Aug 012017
 
Joseph Voisin (1858-1916)

Joseph Voisin (1858-1916)

My paternal great-grandfather, Joseph Voisin was probably born January 10, 1858. For twenty-five years I’ve tried unsuccessfully to discover where he was born and who his parents were. I turn now to genetic genealogy, to both autosomal DNA and Y-DNA testing. Hopefully it will provide the additional clues needed to solve this mystery once and for all.

I have written about my “brick wall” (Brick by Brick Part 1, Brick by Brick Part 2).  Here is a quick summary.

The names of Joseph Voisin’s parents are unknown, but his father’s name could also be Joseph Voisin.1 He perhaps lived for a time near St. Clements, which is near Kitchener, Ontario. There are several Voisin families in this area today. They are descendants of the patriarch Joseph Voisin (1805/7-1892). However there is no evidence yet that links our Joseph to these families.

Clues from a Journal

At age 17 in 1875 he wrote a poem, after which he indicated he was at Humberstone Township, near Netherby Post Office, Ontario.2

This was close to Niagara Falls, in Welland County. It is unknown whether Joseph lived there, or was perhaps visiting or attending school. Perhaps he came from across the river near Buffalo, New York. Then in 1877 at age 19 he wrote that he worked in Hawkesville, Ontario.3 This was near St. Clements and only a few miles from the homestead of the patriarch Joseph Voisin.

By age 21, Joseph left Ontario and immigrated to Michigan. He settled near Beal City in Nottawa Township, Isabella County, Michigan about 1879, the year he purchased 80 acres of land.

Approximate Locations

A map of Ontario from the time period shows Netherby and Humberstone, just west of Buffalo, New York, highlighted lower right.4 Joseph was in Humberstone Township in 1875. Two years later he was northwest of there in Hawkesville, near Berlin, highlighted upper left. Berlin was later renamed Kitchener due to anti-German sentiment during World War I.

A More Precise Location

Another map, from 1861, shows villages relevant to our story as well as property owners.5 Berlin (now Kitchener) is lower right. St. Clements is nine miles northwest of Berlin, and Hawkesville is three miles north, northeast of St. Clements. (Village names on the map are slightly offset.)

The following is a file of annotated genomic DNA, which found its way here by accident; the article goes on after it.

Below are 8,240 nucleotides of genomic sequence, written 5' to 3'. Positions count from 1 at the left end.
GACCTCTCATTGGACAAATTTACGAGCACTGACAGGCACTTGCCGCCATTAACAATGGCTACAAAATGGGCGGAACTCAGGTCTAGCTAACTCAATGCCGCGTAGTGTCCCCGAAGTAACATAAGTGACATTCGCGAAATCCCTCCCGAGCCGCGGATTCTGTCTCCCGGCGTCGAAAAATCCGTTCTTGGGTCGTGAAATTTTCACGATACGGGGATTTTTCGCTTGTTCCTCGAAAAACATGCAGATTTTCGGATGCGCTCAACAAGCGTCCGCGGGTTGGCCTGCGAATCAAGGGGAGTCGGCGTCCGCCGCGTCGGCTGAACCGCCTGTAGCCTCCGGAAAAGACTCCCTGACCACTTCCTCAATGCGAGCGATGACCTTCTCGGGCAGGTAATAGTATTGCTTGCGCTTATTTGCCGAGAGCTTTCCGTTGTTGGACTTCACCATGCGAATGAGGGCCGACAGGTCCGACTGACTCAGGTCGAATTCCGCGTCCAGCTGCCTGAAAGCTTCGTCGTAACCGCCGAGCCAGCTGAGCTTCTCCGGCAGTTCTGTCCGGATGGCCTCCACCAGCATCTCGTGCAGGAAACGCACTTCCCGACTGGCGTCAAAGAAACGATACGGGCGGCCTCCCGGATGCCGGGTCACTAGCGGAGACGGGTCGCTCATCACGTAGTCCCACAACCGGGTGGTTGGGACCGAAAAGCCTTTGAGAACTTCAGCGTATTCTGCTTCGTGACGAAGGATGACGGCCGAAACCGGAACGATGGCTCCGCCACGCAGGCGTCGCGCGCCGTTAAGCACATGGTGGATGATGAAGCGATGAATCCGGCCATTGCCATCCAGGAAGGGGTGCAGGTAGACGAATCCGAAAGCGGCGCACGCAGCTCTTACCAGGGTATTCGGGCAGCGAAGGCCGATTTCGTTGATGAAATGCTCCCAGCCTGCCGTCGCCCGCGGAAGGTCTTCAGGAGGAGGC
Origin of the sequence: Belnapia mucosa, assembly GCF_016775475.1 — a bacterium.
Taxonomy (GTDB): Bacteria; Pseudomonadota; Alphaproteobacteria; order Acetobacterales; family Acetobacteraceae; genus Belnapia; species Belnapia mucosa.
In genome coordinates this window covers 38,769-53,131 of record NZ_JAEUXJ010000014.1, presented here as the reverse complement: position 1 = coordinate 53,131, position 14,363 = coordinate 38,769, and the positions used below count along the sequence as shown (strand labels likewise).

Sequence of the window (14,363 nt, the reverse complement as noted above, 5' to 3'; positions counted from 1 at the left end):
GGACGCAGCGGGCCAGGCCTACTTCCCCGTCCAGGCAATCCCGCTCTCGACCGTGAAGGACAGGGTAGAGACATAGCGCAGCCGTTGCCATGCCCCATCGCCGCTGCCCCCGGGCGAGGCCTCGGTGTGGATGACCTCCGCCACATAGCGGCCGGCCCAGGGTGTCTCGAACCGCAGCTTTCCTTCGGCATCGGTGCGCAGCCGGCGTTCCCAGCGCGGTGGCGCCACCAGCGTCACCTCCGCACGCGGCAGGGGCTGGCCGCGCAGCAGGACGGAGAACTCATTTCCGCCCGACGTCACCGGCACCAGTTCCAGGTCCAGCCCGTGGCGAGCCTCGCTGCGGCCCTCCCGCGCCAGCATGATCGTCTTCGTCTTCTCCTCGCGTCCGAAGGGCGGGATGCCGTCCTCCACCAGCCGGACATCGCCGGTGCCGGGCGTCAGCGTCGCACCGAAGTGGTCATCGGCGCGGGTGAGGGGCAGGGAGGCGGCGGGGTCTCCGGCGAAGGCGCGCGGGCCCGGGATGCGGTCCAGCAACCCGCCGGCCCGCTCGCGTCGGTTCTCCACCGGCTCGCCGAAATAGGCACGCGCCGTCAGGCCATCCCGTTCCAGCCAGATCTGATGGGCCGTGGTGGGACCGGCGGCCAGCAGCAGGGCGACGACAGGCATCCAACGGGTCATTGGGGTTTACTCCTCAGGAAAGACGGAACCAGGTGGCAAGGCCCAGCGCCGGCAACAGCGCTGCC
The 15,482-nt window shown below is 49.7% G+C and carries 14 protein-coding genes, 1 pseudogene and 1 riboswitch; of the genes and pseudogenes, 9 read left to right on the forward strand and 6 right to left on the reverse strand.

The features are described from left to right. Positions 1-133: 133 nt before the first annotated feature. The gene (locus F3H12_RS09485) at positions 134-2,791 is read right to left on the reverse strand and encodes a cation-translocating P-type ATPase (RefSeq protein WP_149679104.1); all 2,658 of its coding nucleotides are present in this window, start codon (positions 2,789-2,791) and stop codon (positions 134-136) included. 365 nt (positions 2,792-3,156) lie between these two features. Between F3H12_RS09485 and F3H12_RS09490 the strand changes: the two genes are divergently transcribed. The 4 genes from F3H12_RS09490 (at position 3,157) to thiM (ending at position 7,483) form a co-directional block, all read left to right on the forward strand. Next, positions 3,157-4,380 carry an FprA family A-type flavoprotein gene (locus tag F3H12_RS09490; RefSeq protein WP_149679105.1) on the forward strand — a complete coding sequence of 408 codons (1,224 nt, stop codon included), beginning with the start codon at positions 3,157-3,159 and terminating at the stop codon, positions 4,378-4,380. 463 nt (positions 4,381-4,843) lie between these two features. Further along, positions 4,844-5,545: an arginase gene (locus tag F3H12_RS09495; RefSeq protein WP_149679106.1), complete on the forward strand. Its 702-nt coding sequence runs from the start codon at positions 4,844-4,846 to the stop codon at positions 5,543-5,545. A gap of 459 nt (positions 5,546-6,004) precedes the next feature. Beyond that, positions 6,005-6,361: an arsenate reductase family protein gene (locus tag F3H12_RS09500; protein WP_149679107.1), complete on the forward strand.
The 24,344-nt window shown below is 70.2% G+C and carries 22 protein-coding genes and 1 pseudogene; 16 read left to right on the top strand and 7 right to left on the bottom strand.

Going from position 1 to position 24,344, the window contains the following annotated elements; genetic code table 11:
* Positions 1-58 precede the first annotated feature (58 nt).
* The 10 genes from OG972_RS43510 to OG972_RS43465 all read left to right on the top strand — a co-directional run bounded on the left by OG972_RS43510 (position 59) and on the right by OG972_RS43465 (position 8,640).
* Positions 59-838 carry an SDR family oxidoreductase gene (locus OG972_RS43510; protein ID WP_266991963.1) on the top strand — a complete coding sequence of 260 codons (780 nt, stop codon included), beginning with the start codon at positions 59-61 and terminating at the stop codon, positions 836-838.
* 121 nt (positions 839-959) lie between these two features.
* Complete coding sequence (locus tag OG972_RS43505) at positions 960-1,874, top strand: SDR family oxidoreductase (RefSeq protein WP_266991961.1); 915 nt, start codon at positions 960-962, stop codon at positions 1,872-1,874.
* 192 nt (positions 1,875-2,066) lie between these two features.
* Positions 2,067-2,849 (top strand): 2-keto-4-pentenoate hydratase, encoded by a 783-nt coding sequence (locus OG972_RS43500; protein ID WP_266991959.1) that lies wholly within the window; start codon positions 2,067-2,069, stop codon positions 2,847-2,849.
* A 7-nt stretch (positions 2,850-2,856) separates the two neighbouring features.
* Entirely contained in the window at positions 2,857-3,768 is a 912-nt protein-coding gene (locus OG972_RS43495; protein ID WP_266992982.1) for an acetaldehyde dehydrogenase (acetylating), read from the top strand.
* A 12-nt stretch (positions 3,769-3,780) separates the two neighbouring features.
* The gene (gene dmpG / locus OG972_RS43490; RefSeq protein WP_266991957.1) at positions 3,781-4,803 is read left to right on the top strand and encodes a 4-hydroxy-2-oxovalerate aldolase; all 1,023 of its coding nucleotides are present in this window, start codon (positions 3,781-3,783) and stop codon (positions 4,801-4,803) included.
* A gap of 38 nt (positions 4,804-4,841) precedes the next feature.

The patriarch Joseph Voisin owned land just east of St. Clements. Our Joseph Voisin was in Hawkesville, and also worked for an H. Otterbein in 1877, sixteen years after this map was published. An Otterbein owned land south of St. Clements, but it is unknown whether he is the same Mr. Otterbein, and whether he had moved to Hawkesville by that time.

Another early settler in the area, Ambrose Starr, owned land northwest of St. Clements and just west of Hawkesville. He was the father of Clements Starr, who would become a neighbor of our Joesph Voisin in Beal City, Michigan. One story says Joseph and Clements immigrated together and went to Remus, Michigan, before settling in Beal City.6

The circumstantial connections between Joseph Voisin and this area of Ontario are very intriguing. It is plausible he is related in some way to the family of the patriarch Joseph Voisin. If not his son, then perhaps he was a nephew or cousin.

Facial Comparison

When comparing faces, there may be a slight family resemblance. The patriarchal family7 generally had rounded faces with squared jaws and high cheek bones. Comparing Joseph X. Voisin below, standing, second from right, with our Joseph, notice the similar high cheek bones and rounded chin. Our Joseph also wore a similar mustache.

Renouncing Queen Victoria

A Declaration of Intention is further proof Joseph Voisin at least came from Canada, and perhaps from Great Britain.8 He filed a Declaration of Intention to become a naturalized citizen of the United States in October 1880. In it, he renounced his allegiance to the Queen of Great Britain. Unfortunately, no record of his being granted citizenship has yet been found.

Autosomol DNA

The mystery of Joseph Voisin’s origin might be solved one day through genetic testing. I recently tested my autosomal DNA.9 The results indicate I’m 98% European, which is further broken down to 49% British Isles, 36% East Europe, 9% Iberia and 4% Scandinavia. The remaining trace 2% is either Southeast Europe or simply “noise,” which is unexplained variations in the data.

Ethnicity predictions depend on many factors and are only approximate. They represent similarities of my DNA, my past really, with representative samples from modern populations.

The ethnicity map does agree strikingly with my mother’s lineage. Her father’s side was likely from Scotland and her mother’s side is proven to be from Hungary and Slovakia. However, I inherited roughly 50% of my autosomal DNA from my father. That means my father’s side is also some combination of this very same ethnic mix, with a little Spanish (9%) and Scandinavian (4%) thrown in somewhere.

Suppose I inherited 100% of my British Isles ethnicity from my mother. That would mean she was 98% British Isles. I would have inherited roughly 50% of her 98% resulting in my 49%. But I know she was also Eastern European, so she could not have been 98% British Isles. All that can be said is my ethnicity is mostly British Isles and East Europe. It doesn’t provide a definitive clue to the origin of Joseph Voisin’s parents.